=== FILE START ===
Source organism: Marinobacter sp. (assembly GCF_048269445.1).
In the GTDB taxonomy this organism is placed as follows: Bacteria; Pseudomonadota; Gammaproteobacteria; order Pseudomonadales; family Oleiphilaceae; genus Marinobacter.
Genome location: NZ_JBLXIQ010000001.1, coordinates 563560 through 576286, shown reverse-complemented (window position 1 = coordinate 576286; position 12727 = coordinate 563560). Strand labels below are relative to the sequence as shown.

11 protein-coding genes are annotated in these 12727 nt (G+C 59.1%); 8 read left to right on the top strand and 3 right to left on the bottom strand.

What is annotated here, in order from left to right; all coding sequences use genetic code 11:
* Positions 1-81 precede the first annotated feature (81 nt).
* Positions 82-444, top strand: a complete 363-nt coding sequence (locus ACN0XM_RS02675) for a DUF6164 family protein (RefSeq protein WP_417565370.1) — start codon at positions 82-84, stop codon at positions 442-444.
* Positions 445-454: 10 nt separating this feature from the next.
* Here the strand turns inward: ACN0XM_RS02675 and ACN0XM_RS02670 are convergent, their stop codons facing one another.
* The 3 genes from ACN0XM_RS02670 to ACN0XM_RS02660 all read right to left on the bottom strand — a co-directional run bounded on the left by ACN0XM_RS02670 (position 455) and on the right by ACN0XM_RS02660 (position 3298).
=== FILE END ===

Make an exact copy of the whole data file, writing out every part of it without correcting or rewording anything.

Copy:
Source organism: Marinobacter sp. (assembly GCF_048269445.1).
In the GTDB taxonomy this organism is placed as follows: Bacteria; Pseudomonadota; Gammaproteobacteria; order Pseudomonadales; family Oleiphilaceae; genus Marinobacter.
Genome location: NZ_JBLXIQ010000001.1, coordinates 563560 through 576286, shown reverse-complemented (window position 1 = coordinate 576286; position 12727 = coordinate 563560). Strand labels below are relative to the sequence as shown.

11 protein-coding genes are annotated in these 12727 nt (G+C 59.1%); 8 read left to right on the top strand and 3 right to left on the bottom strand.

What is annotated here, in order from left to right; all coding sequences use genetic code 11:
* Positions 1-81 precede the first annotated feature (81 nt).
* Positions 82-444, top strand: a complete 363-nt coding sequence (locus ACN0XM_RS02675) for a DUF6164 family protein (RefSeq protein WP_417565370.1) — start codon at positions 82-84, stop codon at positions 442-444.
* Positions 445-454: 10 nt separating this feature from the next.
* Here the strand turns inward: ACN0XM_RS02675 and ACN0XM_RS02670 are convergent, their stop codons facing one another.
* The 3 genes from ACN0XM_RS02670 to ACN0XM_RS02660 all read right to left on the bottom strand — a co-directional run bounded on the left by ACN0XM_RS02670 (position 455) and on the right by ACN0XM_RS02660 (position 3298).